Happy Trails! Get outside and enjoy the seacoast’s beautiful outdoor walks.

Looking to enjoy the great outdoors this weekend? Check out our recommendations for a family outing along some of the seacoast’s most beautiful walking trails and nature centers.

Dover Community Trail
Downtown Dover, NH (603) 516-6008
Cost: Free

This .69 mile trail follows a former railroad bed through much of downtown Dover and provides public access to protected greenways along the Cochecho and Bellamy Rivers. The in-town section of the trail provides a pedestrian and bicycle friendly connection between downtown, the Dover Middle and High School campuses and Bellamy Park. This section of the trail is paved which is great for strollers and bike riding with the kids. And once the snow flies, the trail is a fantastic place to go snowshoeing with the family!

Rural extensions of the trail will provide opportunities for bicycling, hiking and fishing where the trail follows the Cochecho and Bellamy Rivers. Along the shore of the Cochecho River, various birds and animals, including great blue herons and red fox, may be seen. Most of the land along the trail has been changed by man, but you will see the resiliency of nature as you travel along the trail. A recent survey of trees along this section of trail identified more than twenty species. They were not planted, but took over that space since the construction of the rail bed in the 1840’s. Print out this Tree Species Guide and bring it with you on your walk. How many can you find?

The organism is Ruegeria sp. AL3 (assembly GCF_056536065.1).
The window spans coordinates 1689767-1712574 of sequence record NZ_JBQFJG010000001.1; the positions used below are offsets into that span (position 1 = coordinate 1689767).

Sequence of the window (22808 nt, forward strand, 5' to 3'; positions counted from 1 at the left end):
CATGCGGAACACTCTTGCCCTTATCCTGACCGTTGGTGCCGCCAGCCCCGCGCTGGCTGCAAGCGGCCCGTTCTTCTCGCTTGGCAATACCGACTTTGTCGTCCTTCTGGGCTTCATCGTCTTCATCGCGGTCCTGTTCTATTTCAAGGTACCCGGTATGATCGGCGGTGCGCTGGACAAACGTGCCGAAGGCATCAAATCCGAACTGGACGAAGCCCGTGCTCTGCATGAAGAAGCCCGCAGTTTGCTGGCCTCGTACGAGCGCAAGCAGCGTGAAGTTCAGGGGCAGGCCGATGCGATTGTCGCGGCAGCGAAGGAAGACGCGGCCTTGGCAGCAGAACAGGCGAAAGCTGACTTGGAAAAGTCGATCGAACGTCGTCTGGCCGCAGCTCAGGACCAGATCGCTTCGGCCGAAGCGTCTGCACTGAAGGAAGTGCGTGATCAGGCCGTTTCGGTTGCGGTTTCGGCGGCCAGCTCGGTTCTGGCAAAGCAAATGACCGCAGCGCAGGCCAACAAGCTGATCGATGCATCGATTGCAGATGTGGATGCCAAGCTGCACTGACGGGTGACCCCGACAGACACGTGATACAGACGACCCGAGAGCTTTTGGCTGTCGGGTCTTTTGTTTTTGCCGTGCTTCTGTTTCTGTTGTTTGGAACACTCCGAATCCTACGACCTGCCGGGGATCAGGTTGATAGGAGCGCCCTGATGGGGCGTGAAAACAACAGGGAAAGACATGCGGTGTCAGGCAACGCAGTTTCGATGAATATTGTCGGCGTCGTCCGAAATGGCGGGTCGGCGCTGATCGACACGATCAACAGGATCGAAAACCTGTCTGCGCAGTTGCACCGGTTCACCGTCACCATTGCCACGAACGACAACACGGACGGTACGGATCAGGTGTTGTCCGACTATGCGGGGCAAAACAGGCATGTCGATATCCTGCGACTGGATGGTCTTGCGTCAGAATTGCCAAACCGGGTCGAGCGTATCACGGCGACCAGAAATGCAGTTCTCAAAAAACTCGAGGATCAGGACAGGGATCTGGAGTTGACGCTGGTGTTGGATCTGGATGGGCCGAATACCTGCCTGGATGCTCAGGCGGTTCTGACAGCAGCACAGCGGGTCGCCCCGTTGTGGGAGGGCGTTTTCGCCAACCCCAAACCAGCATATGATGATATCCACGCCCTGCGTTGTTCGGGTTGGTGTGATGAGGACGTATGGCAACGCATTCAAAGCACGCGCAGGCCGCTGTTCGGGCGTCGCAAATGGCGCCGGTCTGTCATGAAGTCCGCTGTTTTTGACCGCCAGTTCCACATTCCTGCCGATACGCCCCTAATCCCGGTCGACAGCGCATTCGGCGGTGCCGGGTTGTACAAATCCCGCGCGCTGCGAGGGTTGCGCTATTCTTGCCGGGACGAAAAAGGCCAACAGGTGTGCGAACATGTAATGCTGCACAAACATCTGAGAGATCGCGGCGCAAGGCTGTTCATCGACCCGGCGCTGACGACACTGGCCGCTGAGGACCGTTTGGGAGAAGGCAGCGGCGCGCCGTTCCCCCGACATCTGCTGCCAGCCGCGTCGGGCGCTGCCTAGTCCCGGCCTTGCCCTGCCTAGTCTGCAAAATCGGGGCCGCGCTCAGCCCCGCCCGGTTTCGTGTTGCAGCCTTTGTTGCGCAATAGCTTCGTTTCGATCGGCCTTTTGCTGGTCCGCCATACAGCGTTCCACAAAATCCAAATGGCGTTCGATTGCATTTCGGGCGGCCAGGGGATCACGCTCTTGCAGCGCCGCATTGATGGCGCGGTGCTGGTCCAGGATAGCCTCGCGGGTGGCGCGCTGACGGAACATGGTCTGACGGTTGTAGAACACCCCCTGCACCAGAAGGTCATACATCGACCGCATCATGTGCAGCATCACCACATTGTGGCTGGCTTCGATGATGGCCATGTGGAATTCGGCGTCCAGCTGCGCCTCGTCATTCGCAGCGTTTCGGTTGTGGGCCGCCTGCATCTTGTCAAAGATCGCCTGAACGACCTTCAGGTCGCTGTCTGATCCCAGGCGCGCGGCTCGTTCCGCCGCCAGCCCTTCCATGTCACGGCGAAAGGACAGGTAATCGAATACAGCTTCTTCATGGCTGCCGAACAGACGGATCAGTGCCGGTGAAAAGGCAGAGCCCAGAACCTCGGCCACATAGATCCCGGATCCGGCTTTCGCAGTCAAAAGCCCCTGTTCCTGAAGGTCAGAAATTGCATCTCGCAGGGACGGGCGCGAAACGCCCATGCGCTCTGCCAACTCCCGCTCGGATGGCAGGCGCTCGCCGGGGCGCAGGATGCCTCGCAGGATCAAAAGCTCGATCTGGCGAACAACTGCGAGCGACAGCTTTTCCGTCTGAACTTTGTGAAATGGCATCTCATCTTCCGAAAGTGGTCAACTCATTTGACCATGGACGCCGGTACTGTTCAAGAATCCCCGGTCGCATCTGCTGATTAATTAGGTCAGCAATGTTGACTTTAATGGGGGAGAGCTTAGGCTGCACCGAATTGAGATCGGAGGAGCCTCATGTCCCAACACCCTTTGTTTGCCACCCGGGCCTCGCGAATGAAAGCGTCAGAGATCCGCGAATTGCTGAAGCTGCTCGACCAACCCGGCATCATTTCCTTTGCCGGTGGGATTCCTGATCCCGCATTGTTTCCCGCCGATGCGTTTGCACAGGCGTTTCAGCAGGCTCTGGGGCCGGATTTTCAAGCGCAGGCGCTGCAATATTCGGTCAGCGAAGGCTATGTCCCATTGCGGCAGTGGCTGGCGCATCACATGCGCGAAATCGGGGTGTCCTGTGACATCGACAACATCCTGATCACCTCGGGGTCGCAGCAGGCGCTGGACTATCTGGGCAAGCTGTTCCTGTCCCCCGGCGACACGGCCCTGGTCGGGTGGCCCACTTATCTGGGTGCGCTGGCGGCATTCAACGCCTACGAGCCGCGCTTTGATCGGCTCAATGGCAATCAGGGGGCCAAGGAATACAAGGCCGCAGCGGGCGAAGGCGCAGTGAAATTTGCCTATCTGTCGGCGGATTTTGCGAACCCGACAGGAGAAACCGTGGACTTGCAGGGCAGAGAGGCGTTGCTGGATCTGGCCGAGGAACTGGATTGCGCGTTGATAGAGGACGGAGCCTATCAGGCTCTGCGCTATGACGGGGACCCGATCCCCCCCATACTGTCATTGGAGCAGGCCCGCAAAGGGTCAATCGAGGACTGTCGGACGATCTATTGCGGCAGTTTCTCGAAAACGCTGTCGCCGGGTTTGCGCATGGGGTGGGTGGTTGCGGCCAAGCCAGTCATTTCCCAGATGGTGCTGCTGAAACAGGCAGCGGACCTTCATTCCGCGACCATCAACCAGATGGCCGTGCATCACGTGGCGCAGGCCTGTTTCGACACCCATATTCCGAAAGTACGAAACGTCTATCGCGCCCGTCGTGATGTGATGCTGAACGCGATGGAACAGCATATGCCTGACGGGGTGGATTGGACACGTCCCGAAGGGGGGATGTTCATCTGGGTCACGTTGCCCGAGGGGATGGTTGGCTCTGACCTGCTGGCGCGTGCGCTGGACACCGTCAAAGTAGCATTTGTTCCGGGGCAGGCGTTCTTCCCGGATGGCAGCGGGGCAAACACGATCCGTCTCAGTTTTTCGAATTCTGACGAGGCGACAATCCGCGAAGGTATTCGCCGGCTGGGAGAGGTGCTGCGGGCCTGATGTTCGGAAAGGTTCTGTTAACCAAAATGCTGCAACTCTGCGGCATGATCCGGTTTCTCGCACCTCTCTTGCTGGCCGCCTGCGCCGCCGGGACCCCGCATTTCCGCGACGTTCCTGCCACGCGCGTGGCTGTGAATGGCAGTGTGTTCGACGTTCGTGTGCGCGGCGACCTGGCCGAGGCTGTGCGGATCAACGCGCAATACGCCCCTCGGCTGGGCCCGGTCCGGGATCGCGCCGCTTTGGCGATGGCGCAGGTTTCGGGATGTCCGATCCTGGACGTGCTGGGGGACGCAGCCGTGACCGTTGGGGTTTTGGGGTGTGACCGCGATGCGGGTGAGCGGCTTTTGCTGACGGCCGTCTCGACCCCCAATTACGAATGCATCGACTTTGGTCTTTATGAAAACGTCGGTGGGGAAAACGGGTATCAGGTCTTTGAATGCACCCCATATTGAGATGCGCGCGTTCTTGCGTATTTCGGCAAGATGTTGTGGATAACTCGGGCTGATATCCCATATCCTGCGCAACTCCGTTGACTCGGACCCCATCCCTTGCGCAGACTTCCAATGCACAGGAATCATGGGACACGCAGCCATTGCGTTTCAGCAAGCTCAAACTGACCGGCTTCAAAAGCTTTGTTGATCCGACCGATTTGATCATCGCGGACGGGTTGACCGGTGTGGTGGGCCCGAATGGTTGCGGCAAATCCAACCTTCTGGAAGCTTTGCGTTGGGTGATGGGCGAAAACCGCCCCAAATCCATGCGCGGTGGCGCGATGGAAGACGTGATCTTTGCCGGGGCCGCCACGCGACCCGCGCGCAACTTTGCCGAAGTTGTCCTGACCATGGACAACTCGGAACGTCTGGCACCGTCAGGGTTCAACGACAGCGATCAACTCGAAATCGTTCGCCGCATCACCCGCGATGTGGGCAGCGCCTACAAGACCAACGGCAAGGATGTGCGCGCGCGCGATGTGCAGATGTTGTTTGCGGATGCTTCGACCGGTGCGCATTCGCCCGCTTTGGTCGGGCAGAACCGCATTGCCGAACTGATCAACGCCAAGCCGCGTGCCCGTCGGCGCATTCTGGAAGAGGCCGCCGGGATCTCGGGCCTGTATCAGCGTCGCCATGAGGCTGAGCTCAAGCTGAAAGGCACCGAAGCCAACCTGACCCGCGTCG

Parking is located at the Rotary Trailhead at the back of the Downtown Transportation Center parking lot on Chestnut Street. There is trail information and a map at the kiosk. If you wish to use the rural section of the trail, parking is available on Watson Road.

Odiorne State Park
Route 1A, Rye NH (603) 436-7406
Cost: Adults $4.00; Children ages 6-11 $2.00; Children ages 5 & under, NH residents age 65 & over FREE

Odiorne Point, nearly covering 332 acres, is the largest undeveloped stretch of shore on New Hampshire’s eighteen mile coast. Located three miles south of Portsmouth on Route 1A in Rye, visitors can enjoy sweeping views of the ocean and rocky shore, and explorers can uncover evidence of past military occupation. An extensive network of trails wind through the dense vegetation and traverse the park.

The park is open year round and encourages visitors to enjoy the many walking trails, paved bicycle path and military forts. In the winter months, snowshoeing and cross-country ski trails are also available. Sorry, pets are not permitted in the park.

Great Bay Wildlife Reserve
100 Merrimac Drive, Newington NH (Pease International Tradeport)
Cost: Free
For information, call Parker River at (978) 465-5753

Established in 1992, Great Bay National Wildlife Refuge is located along the eastern shore of New Hampshire’s Great Bay in the town of Newington. The refuge protects more than 1,000 acres along the seacoast for migratory birds and other wildlife. It is one of the longest stretches of undeveloped shoreline along the bay. These diverse habitats support many plants and animals native to the area, including New Hampshire’s greatest concentration of wintering bald eagles, river otters, foxes and turtles.